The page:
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    Home / Science projects / The Rock Cycle
    • The Rock Cycle

      The Rock Cycle

      Starburst Rock Cycle

      Have you ever made a rock collection? Part of the fun is gathering as many different rocks as you can find. But even though rocks come in many different colors, shapes, and sizes, they all fit into one of three categories based on how they were formed. Learn about the rock cycle, the three main types of rocks, and what happens when rocks get so hot that they melt!

      What You Need:

      • Starburst candy (assorted colors)
      • Adult’s help
      • Scissors
      • Heat source (like a toaster oven, hot plate, blow dryer, etc.)
      • Tongs
      • Wax paper cut into a 6-8” square
      • Aluminum foil cut into a 8-10” square, or a weighing boat
      • Rock cycle chart

      What You Do:

      1.  Unwrap four different-colored Starburst candies. Have an adult use the scissors to help you cut each piece of candy into 9-12 pieces.

       

       

       

       

       

       

      2.  Pile up the the pieces and mix them around.

       

       

       

       

       

       

      3.  Next, rub your palms together back and forth quickly for several seconds. Then pick up the pile of candy and push the pieces together to form a ball. Your ball should look lumpy with the candy pieces visible.

       

       

       

       

       

       

      4.  Next, have an adult help you use your heat source to soften the lumpy ball of candy. Once it’s slightly heated but not too hot to handle, place it in the middle of your square of wax paper and fold the paper in half over it.

      5.  Once candy lump is inside the wax paper, it’s time to apply pressure. Some ideas include rolling it with a rolling pin, placing a pile of heavy books on top of it, stepping on it, or whatever else you can think of! After you’ve mashed it well, remove the candy blob from the wax paper and fold it up. Then put it back in the wax paper and repeat the process of applying pressure, this time trying a new technique, if you want. When you remove the Starburst from the wax paper now, it should be soft and pliable, so you can easily roll it into a ball.

       

       

       

       

       

       

      6.  If using foil, fold each side up to fashion a dish and place the candy blob inside. 

       

       

       

       

       

       

      7.  Have an adult help you use your heat source to apply enough heat to completely melt the lump of candy. You’ll know you’ve heated it sufficiently when the candy is liquified. (Do not put aluminum in a microwave!).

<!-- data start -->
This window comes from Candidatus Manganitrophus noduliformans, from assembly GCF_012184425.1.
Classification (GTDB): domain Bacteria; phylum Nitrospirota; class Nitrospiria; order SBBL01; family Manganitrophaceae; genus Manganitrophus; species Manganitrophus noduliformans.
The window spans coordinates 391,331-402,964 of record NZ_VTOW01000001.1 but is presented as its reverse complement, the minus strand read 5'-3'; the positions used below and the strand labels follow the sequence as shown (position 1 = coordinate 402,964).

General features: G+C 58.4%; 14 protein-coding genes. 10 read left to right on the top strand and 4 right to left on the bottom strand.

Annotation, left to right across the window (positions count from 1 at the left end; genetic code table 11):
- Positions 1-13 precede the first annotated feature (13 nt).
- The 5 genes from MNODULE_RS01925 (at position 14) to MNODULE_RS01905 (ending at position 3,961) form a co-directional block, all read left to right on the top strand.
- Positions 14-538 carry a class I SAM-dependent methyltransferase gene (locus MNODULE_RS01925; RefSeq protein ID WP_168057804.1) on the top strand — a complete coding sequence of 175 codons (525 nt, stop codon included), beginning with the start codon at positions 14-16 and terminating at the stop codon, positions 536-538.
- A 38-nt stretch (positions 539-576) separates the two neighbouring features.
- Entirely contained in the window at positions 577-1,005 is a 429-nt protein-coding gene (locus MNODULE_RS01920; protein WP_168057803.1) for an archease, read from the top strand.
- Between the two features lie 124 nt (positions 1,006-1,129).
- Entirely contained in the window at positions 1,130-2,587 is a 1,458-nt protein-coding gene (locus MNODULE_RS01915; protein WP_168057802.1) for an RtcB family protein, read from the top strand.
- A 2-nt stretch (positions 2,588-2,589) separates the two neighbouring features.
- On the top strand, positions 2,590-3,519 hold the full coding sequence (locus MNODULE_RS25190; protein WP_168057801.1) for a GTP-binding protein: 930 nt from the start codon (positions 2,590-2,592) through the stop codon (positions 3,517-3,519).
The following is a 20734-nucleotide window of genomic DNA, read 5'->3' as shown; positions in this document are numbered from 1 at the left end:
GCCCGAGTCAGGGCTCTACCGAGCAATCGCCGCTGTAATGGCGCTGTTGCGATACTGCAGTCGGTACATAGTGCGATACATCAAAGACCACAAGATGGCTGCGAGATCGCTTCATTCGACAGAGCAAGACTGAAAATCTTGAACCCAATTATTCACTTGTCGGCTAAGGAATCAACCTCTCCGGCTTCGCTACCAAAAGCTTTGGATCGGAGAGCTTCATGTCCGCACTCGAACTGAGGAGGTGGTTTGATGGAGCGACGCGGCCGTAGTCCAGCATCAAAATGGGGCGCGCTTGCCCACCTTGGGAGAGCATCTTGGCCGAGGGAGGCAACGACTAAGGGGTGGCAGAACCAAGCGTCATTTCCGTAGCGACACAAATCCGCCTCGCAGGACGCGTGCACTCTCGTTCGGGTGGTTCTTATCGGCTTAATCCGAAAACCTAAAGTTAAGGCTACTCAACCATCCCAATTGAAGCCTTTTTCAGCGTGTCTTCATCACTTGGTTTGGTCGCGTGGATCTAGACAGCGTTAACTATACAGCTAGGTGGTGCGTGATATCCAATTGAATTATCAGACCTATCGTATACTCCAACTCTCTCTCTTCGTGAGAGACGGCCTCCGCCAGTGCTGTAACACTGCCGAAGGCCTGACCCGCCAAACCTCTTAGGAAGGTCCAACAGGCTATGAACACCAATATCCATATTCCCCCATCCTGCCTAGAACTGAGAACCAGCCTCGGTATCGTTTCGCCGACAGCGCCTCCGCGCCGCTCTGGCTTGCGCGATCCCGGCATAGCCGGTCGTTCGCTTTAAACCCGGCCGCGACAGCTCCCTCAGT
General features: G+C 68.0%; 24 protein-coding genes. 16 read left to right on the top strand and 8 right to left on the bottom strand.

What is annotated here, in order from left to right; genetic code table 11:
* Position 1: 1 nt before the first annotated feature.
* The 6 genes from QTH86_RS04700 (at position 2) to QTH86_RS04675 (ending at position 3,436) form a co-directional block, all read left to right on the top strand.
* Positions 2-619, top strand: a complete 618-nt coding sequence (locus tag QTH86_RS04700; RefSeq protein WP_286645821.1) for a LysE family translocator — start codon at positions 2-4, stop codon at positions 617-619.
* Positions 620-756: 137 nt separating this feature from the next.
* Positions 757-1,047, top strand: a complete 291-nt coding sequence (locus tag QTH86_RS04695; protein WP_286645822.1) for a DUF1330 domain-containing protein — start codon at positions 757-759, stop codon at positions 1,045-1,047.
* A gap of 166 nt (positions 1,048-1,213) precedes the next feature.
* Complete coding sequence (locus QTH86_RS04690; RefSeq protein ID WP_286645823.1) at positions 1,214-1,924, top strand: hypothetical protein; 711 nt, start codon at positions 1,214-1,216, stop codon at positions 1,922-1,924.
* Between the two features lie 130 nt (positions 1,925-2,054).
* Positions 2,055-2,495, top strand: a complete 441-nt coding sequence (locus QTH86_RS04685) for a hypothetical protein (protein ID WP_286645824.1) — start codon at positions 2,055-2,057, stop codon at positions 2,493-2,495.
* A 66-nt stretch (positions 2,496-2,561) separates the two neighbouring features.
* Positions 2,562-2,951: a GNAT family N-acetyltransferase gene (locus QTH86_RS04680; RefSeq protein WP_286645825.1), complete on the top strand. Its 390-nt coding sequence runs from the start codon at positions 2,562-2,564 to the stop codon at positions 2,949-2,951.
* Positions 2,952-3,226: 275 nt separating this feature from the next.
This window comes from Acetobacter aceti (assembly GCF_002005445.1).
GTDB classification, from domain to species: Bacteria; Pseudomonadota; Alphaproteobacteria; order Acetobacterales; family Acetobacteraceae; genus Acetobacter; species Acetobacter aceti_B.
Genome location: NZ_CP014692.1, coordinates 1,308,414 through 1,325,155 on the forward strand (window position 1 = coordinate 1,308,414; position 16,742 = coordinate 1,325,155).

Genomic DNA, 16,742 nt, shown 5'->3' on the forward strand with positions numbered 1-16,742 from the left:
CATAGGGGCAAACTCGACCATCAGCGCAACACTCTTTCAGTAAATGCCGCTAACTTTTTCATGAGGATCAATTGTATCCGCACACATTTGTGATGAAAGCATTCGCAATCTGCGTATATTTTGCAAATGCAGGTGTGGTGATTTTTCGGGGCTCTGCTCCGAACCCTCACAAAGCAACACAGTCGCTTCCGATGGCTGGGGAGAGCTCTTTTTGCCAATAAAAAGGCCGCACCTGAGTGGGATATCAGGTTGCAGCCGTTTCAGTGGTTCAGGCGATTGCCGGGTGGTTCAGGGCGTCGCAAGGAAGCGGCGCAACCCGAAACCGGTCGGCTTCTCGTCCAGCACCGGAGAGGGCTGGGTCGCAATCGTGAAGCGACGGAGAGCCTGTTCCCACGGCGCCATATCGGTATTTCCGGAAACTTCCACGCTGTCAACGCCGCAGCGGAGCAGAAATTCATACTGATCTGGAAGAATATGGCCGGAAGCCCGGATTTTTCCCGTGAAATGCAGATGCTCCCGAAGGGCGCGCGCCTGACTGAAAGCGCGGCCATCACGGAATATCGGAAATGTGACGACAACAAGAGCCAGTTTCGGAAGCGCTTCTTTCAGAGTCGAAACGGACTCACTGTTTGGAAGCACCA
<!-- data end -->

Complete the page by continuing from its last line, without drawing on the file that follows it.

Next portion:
8.  Have an adult use tongs to remove the foil container from the heat source and place it somewhere out of reach to allow it to cool.

      9.  Once it’s cool enough to handle, carefully peel the candy from the foil. How is it different from the candy you started with?

       

       

       

       

       

       

      What Happened:

       

       

       

       

       

       

       

       

       

       

       

       

       

       

      The three main types of rocks are sedimentary, metamorphic, and igneous and they’re distinguished based on how they’re formed. The entire process by which rocks are formed is called the rock cycle, and like a circle, it has no beginning or end.

      Sedimentary rocks are formed when layers of dirt, sand, and small bits of rock (called sediment) are pressed together over a long period of time. In this rock cycle project, we simulated this process—called compaction and cementation—by pressing the pieces of Starburst into a lump.

      Metamorphic rocks form when an old rock—either igneous or sedimentary—is exposed to tremendous heat and pressure over time, resulting in a whole new rock! This process of the rock cycle is known as metamorphism. We demonstrated this with steps 4 and 5 of our project.

      Igneous rocks are formed when melted rock, called magma or lava, cools and hardens. The final three steps of the project showed how this happens.

      Since the rock cycle is continuous, do you think you could use your igneous “rock” from the final steps and start the whole project over? Give it a try!

      For more fun studying and experimenting with geology, check out these science projects and lessons:

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